NAMI Resource Parent Guide

Oklahoma Child Welfare Resource Parent Guide to Emotional and Behavioral Health Care For Youth in Child Welfare

As a parent, kinship parent, foster parent, case worker or other caring adult for youth in child welfare it is important to effectively advocate for your child’s emotional and mental health needs. As the caring adult in your child’s life the information you provide to the treatment team is imperative in ensuring an accurate diagnosis. A team-based approach valuing your observations and the youth’s voice and respecting the clinical education and experience of the treatment team is important to successful treatment.

Often times youth have been struggling for years, often with limited treatment and support. As caregivers caring for youth it is important to be aware of who is and can be a part of your team. Communication between youth, caregivers, schools and mental health clinicians is imperative to ensure we are all on the same page. Mental health teams can include a variety of professionals. These services might be provided in the school or an outpatient settings. The information below is provided by the National Alliance on Mental Health, a helpful resource for individuals and families wanting to know more about mental illness. Below are professionals that might be a part of your child’s treatment team.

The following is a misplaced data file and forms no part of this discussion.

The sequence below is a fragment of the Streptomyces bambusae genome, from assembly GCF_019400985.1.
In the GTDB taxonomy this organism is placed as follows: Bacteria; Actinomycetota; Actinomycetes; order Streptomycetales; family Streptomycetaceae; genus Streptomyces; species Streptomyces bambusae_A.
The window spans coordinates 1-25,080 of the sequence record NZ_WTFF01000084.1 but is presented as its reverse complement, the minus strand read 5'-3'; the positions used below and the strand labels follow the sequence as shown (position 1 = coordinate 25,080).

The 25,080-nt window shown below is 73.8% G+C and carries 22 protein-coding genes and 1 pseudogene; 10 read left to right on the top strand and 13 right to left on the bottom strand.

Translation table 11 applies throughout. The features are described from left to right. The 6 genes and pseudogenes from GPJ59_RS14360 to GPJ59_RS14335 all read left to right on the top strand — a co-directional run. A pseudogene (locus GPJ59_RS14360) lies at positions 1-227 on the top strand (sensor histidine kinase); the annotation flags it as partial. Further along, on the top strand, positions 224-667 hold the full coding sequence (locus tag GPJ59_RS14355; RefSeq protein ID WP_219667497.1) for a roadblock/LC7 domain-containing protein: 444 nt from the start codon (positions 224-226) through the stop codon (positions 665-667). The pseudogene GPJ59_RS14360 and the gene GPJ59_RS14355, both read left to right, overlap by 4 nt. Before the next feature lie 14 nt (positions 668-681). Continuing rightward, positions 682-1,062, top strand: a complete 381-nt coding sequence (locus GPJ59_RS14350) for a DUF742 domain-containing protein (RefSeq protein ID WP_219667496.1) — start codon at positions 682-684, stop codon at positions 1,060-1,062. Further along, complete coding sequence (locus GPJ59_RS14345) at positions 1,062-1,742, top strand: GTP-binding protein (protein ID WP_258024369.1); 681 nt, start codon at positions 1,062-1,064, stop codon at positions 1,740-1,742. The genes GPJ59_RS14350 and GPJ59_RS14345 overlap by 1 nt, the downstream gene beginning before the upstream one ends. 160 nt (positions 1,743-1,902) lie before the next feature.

Helping Those In Need

NAMI started as a small group of families gathered around a kitchen table in 1979 and has blossomed into the nation’s leading voice on mental health. Today, we are an alliance of more than 600 local Affiliates and 49 State Organizations who work in your community to raise awareness and provide support and education that was not previously available to those in need.

School Involvement

Many schools contract with mental health agencies to provide therapy. Although many schools have school-based counselors and psychologists these professionals often have additional duties that limit their ability to see youth individually. Schools need partnerships with the adults in a child life; so if you have concerns about your youth’s education or behavior be in contact with your school.